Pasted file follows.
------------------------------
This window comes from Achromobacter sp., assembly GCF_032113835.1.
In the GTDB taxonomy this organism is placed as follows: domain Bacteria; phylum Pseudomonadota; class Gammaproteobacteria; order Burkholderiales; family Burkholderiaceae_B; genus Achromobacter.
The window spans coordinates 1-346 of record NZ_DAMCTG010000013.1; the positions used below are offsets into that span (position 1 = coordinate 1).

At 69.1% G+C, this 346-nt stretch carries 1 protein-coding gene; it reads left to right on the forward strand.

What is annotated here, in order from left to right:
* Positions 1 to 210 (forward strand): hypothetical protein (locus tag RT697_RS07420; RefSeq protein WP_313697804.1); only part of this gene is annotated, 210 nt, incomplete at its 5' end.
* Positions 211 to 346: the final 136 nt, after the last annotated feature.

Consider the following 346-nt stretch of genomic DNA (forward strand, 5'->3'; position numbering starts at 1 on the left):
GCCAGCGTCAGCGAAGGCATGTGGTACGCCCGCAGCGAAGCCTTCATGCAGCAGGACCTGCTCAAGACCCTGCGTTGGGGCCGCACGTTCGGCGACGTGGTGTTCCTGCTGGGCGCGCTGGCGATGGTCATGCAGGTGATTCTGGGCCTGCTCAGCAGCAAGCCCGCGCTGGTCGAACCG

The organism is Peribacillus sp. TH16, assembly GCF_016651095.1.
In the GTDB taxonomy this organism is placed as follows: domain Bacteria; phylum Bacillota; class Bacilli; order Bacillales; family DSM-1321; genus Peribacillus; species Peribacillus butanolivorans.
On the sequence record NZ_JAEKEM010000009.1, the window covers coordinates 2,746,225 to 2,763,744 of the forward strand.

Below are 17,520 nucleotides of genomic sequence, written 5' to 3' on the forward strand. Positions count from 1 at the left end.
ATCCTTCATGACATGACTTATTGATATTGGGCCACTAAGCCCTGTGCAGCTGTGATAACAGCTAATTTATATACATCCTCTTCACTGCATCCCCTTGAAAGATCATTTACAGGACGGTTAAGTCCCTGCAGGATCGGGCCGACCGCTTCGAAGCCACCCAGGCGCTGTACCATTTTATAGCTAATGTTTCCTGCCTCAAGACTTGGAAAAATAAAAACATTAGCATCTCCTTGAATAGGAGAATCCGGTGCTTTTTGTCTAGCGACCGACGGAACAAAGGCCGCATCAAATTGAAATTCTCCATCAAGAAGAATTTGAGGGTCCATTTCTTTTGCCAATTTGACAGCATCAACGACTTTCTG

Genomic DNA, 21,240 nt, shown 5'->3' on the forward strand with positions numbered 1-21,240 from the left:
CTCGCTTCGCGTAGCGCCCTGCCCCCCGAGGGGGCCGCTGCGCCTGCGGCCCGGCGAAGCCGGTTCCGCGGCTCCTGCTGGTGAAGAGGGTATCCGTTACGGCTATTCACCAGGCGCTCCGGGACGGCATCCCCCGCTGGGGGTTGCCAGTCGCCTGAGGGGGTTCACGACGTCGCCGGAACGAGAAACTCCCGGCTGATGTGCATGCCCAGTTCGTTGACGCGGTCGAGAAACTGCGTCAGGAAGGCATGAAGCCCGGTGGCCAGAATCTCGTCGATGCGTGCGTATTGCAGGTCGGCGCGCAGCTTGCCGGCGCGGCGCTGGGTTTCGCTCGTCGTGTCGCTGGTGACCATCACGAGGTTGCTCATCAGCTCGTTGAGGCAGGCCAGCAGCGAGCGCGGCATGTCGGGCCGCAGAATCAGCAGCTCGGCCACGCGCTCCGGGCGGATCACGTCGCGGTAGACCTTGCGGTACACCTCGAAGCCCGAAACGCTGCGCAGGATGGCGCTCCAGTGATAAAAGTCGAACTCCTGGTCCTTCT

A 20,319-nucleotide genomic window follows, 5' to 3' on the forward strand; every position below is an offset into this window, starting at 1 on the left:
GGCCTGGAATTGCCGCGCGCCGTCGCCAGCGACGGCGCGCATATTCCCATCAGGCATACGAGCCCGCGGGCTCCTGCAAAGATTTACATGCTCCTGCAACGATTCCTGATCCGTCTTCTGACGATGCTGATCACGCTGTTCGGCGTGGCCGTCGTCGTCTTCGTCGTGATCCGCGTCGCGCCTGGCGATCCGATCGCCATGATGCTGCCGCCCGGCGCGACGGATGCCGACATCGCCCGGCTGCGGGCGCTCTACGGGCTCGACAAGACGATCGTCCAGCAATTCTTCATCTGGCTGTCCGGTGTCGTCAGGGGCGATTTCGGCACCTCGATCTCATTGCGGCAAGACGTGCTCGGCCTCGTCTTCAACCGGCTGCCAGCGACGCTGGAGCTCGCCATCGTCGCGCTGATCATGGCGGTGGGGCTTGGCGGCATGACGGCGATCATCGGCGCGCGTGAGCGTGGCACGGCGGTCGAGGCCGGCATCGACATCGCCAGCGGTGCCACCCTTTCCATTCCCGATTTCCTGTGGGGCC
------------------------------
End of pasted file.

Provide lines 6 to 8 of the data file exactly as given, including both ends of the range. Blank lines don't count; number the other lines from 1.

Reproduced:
* Positions 1 to 210 (forward strand): hypothetical protein (locus tag RT697_RS07420; RefSeq protein WP_313697804.1); only part of this gene is annotated, 210 nt, incomplete at its 5' end.
* Positions 211 to 346: the final 136 nt, after the last annotated feature.

Consider the following 346-nt stretch of genomic DNA (forward strand, 5'->3'; position numbering starts at 1 on the left):